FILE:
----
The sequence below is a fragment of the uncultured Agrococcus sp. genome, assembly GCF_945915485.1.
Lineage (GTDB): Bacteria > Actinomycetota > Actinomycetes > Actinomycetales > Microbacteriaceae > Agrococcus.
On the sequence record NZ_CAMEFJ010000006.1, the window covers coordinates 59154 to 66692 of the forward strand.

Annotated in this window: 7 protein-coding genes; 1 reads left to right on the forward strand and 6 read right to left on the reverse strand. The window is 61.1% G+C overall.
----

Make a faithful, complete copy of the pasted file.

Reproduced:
The sequence below is a fragment of the uncultured Agrococcus sp. genome, assembly GCF_945915485.1.
Lineage (GTDB): Bacteria > Actinomycetota > Actinomycetes > Actinomycetales > Microbacteriaceae > Agrococcus.
On the sequence record NZ_CAMEFJ010000006.1, the window covers coordinates 59154 to 66692 of the forward strand.

Annotated in this window: 7 protein-coding genes; 1 reads left to right on the forward strand and 6 read right to left on the reverse strand. The window is 61.1% G+C overall.